There has been an explosion of research on the ills of sitting in the past few years, prompted by our increasingly sedentary lifestyles.

It is thought excessive sitting slows the metabolism – which affects our ability to regulate blood sugar and blood pressure, and metabolise fat – and may cause weaker muscles and bones.

"Essentially, the body is 'shutting down' while sitting and there is little muscle activity," says Professor Biddle.

Research on astronauts in the early 70s found life in zero gravity was linked with accelerated bone and muscle loss and ageing.

"Sitting for an extended period of time is thought to simulate, albeit to a lesser degree, the effects of weightlessness on astronauts," says Professor Biddle.  

Limitations with current research

Most of the evidence is based on observational studies, which have only shown an association between sitting and ill health but not a direct cause.

"With the current body of evidence, we don't have a definitive answer to what's happening," says Professor David Dunstan of the Baker IDI Heart and Diabetes Institute, Melbourne, Australia. "We're now expanding on what's seen in observational research in the lab."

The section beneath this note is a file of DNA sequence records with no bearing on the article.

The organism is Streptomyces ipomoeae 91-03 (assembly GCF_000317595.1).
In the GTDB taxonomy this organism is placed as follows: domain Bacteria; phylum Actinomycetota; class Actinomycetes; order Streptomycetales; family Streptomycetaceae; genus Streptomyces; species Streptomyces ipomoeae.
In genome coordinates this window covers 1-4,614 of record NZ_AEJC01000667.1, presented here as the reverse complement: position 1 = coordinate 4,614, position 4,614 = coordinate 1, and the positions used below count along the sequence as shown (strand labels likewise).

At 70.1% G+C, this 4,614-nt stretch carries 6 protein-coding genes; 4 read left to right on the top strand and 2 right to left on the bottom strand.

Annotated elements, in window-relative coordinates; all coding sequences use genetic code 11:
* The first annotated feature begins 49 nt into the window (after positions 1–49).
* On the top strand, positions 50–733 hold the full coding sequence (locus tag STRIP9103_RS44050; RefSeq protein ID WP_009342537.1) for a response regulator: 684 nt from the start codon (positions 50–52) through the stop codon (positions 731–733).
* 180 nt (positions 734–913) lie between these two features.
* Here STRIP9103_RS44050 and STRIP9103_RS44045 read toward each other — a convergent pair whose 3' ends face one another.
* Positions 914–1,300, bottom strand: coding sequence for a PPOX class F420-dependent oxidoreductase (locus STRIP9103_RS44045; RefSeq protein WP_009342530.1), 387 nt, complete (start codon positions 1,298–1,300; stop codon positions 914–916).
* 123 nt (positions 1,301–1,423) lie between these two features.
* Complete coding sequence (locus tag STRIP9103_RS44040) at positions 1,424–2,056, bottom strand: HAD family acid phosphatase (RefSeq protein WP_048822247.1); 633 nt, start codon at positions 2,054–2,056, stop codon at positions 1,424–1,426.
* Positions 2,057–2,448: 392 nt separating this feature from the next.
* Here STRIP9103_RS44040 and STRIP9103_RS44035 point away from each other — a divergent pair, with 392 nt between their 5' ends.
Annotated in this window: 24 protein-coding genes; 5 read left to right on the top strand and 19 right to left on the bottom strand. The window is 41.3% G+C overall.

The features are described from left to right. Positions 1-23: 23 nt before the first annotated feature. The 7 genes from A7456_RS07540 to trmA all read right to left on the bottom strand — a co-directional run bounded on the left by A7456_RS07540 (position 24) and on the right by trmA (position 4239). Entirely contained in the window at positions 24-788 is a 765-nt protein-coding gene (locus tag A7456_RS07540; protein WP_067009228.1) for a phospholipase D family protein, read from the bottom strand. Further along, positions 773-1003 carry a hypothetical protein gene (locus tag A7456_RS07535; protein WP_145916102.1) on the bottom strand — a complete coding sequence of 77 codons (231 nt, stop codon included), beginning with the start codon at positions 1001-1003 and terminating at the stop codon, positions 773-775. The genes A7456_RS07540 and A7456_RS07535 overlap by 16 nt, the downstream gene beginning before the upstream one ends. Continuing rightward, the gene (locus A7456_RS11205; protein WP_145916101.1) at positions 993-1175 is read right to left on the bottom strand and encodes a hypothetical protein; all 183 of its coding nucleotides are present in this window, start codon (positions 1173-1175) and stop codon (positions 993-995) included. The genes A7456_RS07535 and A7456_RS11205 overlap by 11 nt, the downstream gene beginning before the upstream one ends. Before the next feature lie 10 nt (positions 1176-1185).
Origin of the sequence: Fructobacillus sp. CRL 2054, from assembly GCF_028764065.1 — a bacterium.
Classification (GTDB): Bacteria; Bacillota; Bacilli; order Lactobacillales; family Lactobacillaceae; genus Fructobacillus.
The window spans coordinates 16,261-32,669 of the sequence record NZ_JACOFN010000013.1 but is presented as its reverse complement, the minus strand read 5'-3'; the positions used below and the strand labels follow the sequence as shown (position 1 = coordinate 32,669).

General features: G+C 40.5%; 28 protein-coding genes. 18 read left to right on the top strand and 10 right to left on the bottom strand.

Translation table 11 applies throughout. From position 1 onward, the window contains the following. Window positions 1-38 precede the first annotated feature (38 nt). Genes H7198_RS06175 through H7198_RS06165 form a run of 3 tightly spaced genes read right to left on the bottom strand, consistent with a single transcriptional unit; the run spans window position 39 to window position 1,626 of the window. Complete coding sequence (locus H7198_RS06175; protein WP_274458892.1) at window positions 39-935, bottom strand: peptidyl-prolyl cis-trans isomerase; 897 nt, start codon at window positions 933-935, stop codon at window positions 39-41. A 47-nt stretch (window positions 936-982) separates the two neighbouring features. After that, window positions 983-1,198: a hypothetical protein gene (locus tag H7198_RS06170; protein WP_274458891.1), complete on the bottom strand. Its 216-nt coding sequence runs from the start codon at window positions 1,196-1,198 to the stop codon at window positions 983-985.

The research on NASA astronauts suggests that on their return from space, even light walking was effective in overcoming the negative effects of weightlessness.

"Breaking up sitting time engages your muscles and bones, and gives all our bodily functions a boost – a bit like revving a car's engine," says Professor Dunstan.  

Age-specific advice

The recommendations to reduce sitting time apply to all age groups.

In children under five, the advice is to limit the time they spend watching TV, travelling by car, bus or train, or being strapped into a buggy.

"There is emerging evidence that sedentary behaviour in the early years is associated with overweight and obesity, as well as lower cognitive development," says the Start Active, Stay Active report.